Hello, readers and classmates!
Since the semester started, we have discussed everything from global collapse to globalization to recently – the big industries that cause many of the environmental problems from the last few weeks! In these last two weeks, we have discussed fashion and poverty’s impact on the degradation of (or opportunities for?) the environment.
Starting with the topic of fashion, two weeks ago we were given an article about the fashion industry and the hidden opportunities it presents. We are all familiar with “fast fashion” and its detrimental effect on the environment through incredible waste. But Walker, the author of this particular article, tries spinning it a new way: because fashion is constantly evolving, perhaps it can evolve to slowly make people more aware of sustainability issues. This was the basis for Walker’s argument that fashion can make the world a better place over time. Perhaps there is some merit to this argument; it is, after all, becoming more and more popular to support ethical brands like Patagonia, or even small businesses from developing countries. One of the most interesting arguments brought up during class discussion was that if companies make long-lasting clothes, they will take even longer to decompose when they are inevitably in a landfill. While this is true, what I would have loved to contribute and discuss even more was how this thinking only contributes more to the toxic cycle of producing cheap and fast products that must be forcibly replaced by consumers. Embracing fast fashion, no matter in what way, embraces the means that got us where we are today, which is ultimately problematic. Though this is something that I brought to my group during discussion, it felt a little lost on everyone I talked with. Even if consumers are eventually swayed toward more sustainable fashion and it takes a couple decades, do the ends really justify the means?
Our more recently topic of poverty brought localized environmental issues to the forefront as we debated “does poverty contribute to environmental degradation?” My article argued that, yes, it does, and this week I agreed. People in poverty are forced into “ecological activities,” such as fishing, mining, deforesting, or any other activities that harm the environment. These activities are a necessary evil for economic well-being and development. So, when asked in small group discussion whether corporations should help contribute to people in poverty in order to minimize environmental degradation, the answer was clear for most: obviously, helping the poor is a great thing to do either way. However, something that I brought to my group was the caveat that helping the poor isn’t the only thing that big industries should be doing to reduce environmental damage; they should also be eliminating single-use packaging, improve their processing, and treat their employees more ethically. This is how real environmental change will occur – not by helping the poor help the environment, but by making strides to be more conscious themselves.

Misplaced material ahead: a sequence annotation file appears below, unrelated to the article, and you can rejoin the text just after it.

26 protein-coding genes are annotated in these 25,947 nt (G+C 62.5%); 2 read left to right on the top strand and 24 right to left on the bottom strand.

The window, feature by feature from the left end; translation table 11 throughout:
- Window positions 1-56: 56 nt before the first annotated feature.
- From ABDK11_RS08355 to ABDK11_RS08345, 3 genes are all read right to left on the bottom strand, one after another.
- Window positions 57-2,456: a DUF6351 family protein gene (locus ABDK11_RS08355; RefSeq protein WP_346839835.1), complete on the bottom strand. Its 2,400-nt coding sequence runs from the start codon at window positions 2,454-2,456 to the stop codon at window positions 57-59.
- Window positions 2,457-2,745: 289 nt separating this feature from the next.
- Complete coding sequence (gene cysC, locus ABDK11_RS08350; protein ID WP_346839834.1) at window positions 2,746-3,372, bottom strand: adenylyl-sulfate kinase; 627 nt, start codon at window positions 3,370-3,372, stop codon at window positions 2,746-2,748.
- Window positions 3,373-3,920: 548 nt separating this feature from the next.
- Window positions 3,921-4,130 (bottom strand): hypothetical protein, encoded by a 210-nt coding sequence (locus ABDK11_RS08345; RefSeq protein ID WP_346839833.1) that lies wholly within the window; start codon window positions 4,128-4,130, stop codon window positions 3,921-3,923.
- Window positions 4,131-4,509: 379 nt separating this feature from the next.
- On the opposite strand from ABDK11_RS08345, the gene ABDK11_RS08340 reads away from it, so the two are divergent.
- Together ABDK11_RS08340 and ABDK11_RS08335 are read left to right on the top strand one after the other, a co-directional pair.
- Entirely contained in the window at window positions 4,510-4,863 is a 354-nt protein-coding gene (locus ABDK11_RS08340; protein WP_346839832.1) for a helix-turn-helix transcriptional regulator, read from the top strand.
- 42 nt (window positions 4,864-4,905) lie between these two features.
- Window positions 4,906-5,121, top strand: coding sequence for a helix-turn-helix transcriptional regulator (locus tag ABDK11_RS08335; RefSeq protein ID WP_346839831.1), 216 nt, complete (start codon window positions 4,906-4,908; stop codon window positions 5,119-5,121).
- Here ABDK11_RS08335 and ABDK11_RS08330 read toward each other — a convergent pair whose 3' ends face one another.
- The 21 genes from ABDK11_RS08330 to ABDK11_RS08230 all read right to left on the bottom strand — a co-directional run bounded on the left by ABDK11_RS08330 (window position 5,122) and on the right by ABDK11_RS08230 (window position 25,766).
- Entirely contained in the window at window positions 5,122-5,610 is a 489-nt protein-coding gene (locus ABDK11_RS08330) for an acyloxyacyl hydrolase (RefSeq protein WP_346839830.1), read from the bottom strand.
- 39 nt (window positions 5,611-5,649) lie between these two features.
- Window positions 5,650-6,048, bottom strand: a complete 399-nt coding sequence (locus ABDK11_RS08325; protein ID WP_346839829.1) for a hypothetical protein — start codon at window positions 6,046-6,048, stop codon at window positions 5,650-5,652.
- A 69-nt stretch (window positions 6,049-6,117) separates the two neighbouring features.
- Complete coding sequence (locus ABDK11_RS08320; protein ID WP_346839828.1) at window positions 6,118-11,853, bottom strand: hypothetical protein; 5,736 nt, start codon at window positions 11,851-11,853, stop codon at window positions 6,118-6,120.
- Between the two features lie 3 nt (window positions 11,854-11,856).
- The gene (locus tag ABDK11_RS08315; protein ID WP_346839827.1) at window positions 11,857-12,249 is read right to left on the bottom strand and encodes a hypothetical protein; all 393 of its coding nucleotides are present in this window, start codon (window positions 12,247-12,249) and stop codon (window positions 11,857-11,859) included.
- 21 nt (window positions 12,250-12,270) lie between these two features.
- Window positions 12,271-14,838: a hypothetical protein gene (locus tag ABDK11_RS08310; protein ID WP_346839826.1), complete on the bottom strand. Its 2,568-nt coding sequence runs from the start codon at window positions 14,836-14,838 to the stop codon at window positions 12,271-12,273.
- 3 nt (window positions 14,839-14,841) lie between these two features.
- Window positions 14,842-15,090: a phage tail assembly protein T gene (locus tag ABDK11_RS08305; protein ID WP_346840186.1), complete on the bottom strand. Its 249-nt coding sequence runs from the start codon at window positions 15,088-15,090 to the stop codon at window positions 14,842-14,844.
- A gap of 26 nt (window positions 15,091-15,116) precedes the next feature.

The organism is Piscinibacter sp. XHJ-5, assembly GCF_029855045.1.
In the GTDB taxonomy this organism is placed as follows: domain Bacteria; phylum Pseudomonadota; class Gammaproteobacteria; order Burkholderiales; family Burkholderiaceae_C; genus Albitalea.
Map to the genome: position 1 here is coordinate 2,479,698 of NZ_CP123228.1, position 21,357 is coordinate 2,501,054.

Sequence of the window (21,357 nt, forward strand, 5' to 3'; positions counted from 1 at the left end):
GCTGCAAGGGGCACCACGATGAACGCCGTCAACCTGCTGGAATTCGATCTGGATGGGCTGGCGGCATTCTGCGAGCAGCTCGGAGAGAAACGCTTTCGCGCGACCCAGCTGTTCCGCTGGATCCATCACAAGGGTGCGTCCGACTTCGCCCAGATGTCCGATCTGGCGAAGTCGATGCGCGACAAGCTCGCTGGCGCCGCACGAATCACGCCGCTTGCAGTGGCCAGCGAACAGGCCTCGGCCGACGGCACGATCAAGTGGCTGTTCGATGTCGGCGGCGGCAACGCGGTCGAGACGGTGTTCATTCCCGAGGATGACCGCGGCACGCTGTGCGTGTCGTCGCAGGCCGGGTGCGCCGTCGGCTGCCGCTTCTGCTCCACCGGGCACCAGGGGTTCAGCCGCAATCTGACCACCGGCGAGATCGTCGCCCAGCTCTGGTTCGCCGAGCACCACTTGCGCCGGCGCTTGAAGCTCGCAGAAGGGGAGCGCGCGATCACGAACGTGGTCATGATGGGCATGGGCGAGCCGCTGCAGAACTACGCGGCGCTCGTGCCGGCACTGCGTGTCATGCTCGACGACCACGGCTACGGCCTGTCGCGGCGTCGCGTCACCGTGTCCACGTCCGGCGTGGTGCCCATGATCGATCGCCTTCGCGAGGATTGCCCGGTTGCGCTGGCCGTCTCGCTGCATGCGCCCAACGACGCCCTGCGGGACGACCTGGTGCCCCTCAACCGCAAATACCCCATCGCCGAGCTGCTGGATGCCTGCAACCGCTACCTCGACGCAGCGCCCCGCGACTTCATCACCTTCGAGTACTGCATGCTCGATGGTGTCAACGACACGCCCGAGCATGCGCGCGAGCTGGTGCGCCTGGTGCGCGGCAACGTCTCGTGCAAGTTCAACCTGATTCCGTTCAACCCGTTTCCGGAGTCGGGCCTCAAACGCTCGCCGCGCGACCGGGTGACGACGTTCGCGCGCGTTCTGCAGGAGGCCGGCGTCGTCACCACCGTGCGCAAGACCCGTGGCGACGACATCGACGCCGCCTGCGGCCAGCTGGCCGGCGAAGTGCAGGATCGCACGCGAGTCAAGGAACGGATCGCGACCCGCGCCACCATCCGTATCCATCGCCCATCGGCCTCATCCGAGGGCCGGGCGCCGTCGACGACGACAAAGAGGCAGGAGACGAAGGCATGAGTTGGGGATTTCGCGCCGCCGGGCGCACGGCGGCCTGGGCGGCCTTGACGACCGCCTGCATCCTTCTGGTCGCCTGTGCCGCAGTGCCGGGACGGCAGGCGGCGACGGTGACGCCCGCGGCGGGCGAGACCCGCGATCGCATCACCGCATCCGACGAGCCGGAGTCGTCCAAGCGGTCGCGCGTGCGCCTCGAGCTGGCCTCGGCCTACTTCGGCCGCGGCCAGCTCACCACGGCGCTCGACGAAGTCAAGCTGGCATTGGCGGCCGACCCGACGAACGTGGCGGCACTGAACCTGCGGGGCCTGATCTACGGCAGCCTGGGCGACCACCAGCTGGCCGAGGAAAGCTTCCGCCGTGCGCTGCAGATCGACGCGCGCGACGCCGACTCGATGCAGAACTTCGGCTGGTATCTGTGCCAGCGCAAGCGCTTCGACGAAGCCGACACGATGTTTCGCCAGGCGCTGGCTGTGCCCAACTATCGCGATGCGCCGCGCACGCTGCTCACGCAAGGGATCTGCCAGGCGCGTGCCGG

In my mindfulness practice over the last two weeks, I have tried to think more this way as well. As stated in my last blog, I have been practicing mindfulness in action rather than meditatively – through trying to be more conscious of what I’m buying and contributing to environmental degradation. Over the last two weeks, I’ve tried to maintain focus on staying mindful at stores, throughout the day as I consume products or information, and when I’m just thinking in my own down time. Practicing mindfulness in action has been incredibly beneficial for me as a human to feel more connected to my own footprints on the planet, and it is something I’ll continue to practice long after this course is over.
I’ll finish this blog series with another all-important dessert analogy for all my sweet-toothed fans, and this one seems like the most important thus far. If our planet were a brownie, and the chocolate was the manufacturers, we bakers would need to make sure we got the best chocolate possible to make those brownies turn out amazing. With bad, overprocessed, or toxic (in this analogy) chocolate, there’s no way to produce good brownies. Manufacturers that contribute to environmental degradation are a massive part of the issue of how our planet is turning out. It’s our responsibility, as bakers (consumers), to demand and support better manufacturing practices so our brownies (environments) are the best they can be.
Thanks for reading, bakers, and remember – you chose your ingredients. Catch you next time in our final blog post!